Some of the nation’s most competitive House races in 2014 are in Florida, but it’s possible the district lines under which candidates for the state’s 27 seats are running could be scrapped in a courtroom before voters even begin to cast their ballots.
The League of Women Voters, Common Cause of Florida and other Democratic-aligned groups are challenging the state’s Republican-drawn congressional map in court, alleging that the GOP violated Florida’s Fair Districts amendment — passed by voters in 2010 — that calls for the redistricting process to be done without taking into account partisan makeup or incumbent advantage.
The case is in the midst of a 12-day trial that could have major implications for future elections — perhaps even the 2014 midterms, depending on how quickly the court moves. The plaintiffs are arguing that the state cannot have another election based on the current map, which they allege violates the law.
“There’s a chance that it could affect 2014, and there’s a very good chance it could affect 2016,” said Justin Levitt, a redistricting expert at Loyola Law School in Los Angeles who also worked as the Democratic National Committee’s National Voter Protection counsel in 2008.
“So far the judge has seemed to take these claims seriously,” Levitt added. “What happens with future redistricting battles depends on how closely the courts police the law.”
Of the state’s 27 congressional districts, Republicans currently enjoy a 17-10 advantage. But if the court rules in the plaintiffs’ favor and the districts are redrawn, Democrats will be poised to pick up three or four seats, making the delegation more reflective of the state’s overall political inclination.
“I call this case ‘The Big Show,’” said Michael McDonald, an associate professor at George Mason and redistricting consultant who has worked in several states. “Because of all the redistricting cases — in Virginia, North Carolina, Texas — this one has the most potential to change the partisan balance in the House of Representatives.”
“It would upset a lot of people’s career plans,” McDonald said. “But we don’t know exactly who would be on the chopping block.”
Top state legislators and Republican consultants have been called to testify in the case, as Democrats have tried to show that political consultants were actively involved in helping the legislators draw the maps to give their party an advantage. Some of the beneficiaries of redistricting mentioned in the trial have been Republican Reps. Daniel Webster and David Jolly. (Jolly, who won a special election earlier this year in the Gulf Coast-based 13th District, wasn’t a candidate in 2012 when the maps were first used.)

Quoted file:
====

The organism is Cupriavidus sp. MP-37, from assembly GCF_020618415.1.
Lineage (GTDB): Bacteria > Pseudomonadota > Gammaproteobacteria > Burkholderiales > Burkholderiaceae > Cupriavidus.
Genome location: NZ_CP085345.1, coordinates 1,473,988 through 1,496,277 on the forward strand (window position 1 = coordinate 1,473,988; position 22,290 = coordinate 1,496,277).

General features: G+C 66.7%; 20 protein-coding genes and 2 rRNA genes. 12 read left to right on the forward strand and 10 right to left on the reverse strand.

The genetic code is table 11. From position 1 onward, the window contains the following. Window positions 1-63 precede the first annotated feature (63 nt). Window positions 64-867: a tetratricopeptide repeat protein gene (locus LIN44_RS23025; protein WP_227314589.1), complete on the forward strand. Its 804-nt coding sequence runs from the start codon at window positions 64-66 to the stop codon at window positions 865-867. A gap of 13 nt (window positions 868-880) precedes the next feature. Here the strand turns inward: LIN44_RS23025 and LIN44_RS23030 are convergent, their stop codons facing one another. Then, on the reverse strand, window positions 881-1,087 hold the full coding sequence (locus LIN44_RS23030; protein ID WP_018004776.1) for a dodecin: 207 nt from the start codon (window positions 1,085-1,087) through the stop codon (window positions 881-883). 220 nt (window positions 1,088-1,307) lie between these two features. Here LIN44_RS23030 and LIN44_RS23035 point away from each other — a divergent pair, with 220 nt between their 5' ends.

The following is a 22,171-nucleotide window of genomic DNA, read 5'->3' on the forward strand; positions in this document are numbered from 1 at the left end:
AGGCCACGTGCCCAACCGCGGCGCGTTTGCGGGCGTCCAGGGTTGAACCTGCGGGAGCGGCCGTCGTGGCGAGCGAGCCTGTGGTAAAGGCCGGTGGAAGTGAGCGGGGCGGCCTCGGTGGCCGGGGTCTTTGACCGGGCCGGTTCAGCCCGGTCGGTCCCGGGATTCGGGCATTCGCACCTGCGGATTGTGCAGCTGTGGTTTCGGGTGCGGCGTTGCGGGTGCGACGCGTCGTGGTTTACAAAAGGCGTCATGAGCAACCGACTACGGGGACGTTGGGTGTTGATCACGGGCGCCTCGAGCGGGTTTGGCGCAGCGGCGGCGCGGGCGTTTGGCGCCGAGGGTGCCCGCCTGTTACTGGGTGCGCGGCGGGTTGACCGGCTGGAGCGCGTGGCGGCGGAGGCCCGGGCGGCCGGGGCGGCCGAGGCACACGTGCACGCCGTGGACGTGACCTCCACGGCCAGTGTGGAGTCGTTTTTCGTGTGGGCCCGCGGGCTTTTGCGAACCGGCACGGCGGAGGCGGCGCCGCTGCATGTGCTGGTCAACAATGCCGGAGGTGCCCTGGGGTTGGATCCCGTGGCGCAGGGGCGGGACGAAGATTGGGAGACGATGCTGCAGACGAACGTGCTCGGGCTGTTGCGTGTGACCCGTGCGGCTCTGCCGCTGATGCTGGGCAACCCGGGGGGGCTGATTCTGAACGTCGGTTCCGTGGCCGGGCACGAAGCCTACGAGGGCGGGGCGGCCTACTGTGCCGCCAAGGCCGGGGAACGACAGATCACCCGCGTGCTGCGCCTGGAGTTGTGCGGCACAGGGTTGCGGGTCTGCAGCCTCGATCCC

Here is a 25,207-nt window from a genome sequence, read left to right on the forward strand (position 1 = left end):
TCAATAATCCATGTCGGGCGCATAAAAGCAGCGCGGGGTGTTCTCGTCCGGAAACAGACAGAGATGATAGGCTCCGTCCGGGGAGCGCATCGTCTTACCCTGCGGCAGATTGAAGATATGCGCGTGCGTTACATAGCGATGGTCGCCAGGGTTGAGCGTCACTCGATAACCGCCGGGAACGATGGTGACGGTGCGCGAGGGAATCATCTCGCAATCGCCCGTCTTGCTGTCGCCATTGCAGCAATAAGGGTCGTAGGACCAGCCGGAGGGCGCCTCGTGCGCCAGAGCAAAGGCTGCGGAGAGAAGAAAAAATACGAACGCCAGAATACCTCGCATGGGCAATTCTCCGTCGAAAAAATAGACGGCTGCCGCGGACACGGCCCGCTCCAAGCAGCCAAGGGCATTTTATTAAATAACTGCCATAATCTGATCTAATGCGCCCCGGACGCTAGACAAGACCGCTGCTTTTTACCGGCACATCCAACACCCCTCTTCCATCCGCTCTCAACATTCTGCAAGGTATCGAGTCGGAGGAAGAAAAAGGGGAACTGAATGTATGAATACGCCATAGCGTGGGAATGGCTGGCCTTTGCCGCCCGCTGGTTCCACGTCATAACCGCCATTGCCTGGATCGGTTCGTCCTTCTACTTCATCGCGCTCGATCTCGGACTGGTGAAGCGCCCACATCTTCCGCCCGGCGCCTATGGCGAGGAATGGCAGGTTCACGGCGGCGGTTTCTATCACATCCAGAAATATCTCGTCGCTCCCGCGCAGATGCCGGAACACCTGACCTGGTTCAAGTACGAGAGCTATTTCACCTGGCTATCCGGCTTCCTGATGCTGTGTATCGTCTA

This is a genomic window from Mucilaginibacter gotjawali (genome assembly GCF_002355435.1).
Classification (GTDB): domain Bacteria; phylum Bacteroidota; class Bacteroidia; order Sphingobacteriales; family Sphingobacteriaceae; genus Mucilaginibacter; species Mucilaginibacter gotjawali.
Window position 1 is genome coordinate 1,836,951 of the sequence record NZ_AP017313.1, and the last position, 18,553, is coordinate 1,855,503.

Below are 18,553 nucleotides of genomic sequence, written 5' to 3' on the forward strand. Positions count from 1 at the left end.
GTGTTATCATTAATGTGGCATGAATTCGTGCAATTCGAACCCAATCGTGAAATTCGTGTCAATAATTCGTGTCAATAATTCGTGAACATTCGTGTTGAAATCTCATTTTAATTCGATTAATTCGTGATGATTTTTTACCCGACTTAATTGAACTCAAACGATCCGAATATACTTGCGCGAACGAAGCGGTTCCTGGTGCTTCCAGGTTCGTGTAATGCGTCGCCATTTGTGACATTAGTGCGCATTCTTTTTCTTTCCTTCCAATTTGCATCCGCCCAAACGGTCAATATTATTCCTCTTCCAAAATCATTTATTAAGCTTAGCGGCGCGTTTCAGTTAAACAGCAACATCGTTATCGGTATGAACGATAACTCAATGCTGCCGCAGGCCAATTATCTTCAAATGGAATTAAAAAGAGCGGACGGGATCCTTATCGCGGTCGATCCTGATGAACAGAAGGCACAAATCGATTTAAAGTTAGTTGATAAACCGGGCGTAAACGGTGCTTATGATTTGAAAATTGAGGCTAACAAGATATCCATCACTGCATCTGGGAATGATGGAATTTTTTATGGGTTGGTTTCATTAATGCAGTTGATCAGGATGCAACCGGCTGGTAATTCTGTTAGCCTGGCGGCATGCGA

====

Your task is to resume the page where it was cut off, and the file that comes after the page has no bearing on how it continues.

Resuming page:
Democrats hoping for a stinging rebuke of the GOP-drawn map scored a big win Tuesday: The state Supreme Court ruled that documents believed to be the “smoking gun” in the case will be made public.
More than 500 pages of maps and emails belonging to Republican operative Pat Bainter — who Democrats believe essentially drew the maps for the redistricting process — were sealed after the 1st District Court of Appeal ruled them to be “trade secrets.” The state Supreme Court moved quickly, ruling 5-2 on Tuesday to overturn that decision after the plaintiffs filed an emergency petition Friday asking for the documents to be used as evidence in the trial.
“Clearly, common sense dictates that Republicans violated the law,” said Brian Smoot of the National Democratic Redistricting Trust, which is largely funding the legal battle and is run by for former Democratic Congressional Campaign Committee staffers. “Our case is really about the legality.”
Smoot’s group has poured more than $1 million so far into the case, driving the Republicans’ argument that the trial is a way for Washington Democrats to throw out a map they don’t like. The trust was formed to fund Democrats' efforts to combat Republicans who sought to solidify their historic win in 2010 through the redistricting process.
“It’s important to recognize that the money is being invested for a reason,” said Rick Wilson, a Florida-based GOP consultant. “They are trying to achieve in the courts what they couldn’t achieve in the ballot box.”
“Look, the Democrats are desperate to rescramble the districts for 2014, 2016,” he said, adding that if the judge does rule in their favor, “it would be a degree of judicial activism that would be shocking.”
Republicans are also pointing out that the Democrats’ desired outcome could actually hurt minority representation. In order to achieve more Republican districts, minority voters were packed into some districts, like Rep. Corrine Brown’s seat, which snakes from Jacksonville all the way down to Orlando.
“Be careful what you wish for. If you want to play this game, every single African-American could lose their seat,” Wilson said. “Corrine Brown can kiss her seat goodbye.”
Both sides are sure that either way, the ruling will be appealed instantly, dragging the case on for longer and leaving the possibility of it affecting 2014 still in the mix. Florida’s primary isn’t until Aug. 26, and even though the filing deadline has passed, it could be reopened by the court.
“If the court rules in favor of the plaintiffs, accompanying that would be a new primary process,” McDonald said. “We are starting to run up on the deadlines, but there’s still enough wiggle room so that the state Supreme Court could weigh in in time for the 2014 election.”